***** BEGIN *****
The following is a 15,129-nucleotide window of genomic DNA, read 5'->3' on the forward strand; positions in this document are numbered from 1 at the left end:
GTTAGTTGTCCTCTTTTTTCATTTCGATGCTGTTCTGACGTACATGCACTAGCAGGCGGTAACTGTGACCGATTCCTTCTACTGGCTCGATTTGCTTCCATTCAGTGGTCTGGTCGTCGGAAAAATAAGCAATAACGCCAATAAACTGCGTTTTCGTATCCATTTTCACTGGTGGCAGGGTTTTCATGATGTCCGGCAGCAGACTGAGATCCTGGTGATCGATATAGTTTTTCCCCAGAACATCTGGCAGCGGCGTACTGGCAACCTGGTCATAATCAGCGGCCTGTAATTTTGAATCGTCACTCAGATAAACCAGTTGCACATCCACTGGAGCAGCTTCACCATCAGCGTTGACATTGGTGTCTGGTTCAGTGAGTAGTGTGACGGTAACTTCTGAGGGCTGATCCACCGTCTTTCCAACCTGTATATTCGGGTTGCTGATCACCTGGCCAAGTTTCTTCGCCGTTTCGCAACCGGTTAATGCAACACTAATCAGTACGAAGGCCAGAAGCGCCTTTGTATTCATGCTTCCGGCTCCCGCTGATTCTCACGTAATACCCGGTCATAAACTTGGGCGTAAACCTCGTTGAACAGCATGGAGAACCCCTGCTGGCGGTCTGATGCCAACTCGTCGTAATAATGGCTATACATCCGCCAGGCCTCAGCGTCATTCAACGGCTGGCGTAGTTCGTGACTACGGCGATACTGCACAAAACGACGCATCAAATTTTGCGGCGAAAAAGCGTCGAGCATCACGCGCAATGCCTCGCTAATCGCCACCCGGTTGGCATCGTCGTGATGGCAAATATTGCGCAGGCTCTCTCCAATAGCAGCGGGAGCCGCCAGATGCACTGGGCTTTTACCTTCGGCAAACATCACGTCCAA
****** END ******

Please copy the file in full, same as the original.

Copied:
The following is a 15,129-nucleotide window of genomic DNA, read 5'->3' on the forward strand; positions in this document are numbered from 1 at the left end:
GTTAGTTGTCCTCTTTTTTCATTTCGATGCTGTTCTGACGTACATGCACTAGCAGGCGGTAACTGTGACCGATTCCTTCTACTGGCTCGATTTGCTTCCATTCAGTGGTCTGGTCGTCGGAAAAATAAGCAATAACGCCAATAAACTGCGTTTTCGTATCCATTTTCACTGGTGGCAGGGTTTTCATGATGTCCGGCAGCAGACTGAGATCCTGGTGATCGATATAGTTTTTCCCCAGAACATCTGGCAGCGGCGTACTGGCAACCTGGTCATAATCAGCGGCCTGTAATTTTGAATCGTCACTCAGATAAACCAGTTGCACATCCACTGGAGCAGCTTCACCATCAGCGTTGACATTGGTGTCTGGTTCAGTGAGTAGTGTGACGGTAACTTCTGAGGGCTGATCCACCGTCTTTCCAACCTGTATATTCGGGTTGCTGATCACCTGGCCAAGTTTCTTCGCCGTTTCGCAACCGGTTAATGCAACACTAATCAGTACGAAGGCCAGAAGCGCCTTTGTATTCATGCTTCCGGCTCCCGCTGATTCTCACGTAATACCCGGTCATAAACTTGGGCGTAAACCTCGTTGAACAGCATGGAGAACCCCTGCTGGCGGTCTGATGCCAACTCGTCGTAATAATGGCTATACATCCGCCAGGCCTCAGCGTCATTCAACGGCTGGCGTAGTTCGTGACTACGGCGATACTGCACAAAACGACGCATCAAATTTTGCGGCGAAAAAGCGTCGAGCATCACGCGCAATGCCTCGCTAATCGCCACCCGGTTGGCATCGTCGTGATGGCAAATATTGCGCAGGCTCTCTCCAATAGCAGCGGGAGCCGCCAGATGCACTGGGCTTTTACCTTCGGCAAACATCACGTCCAA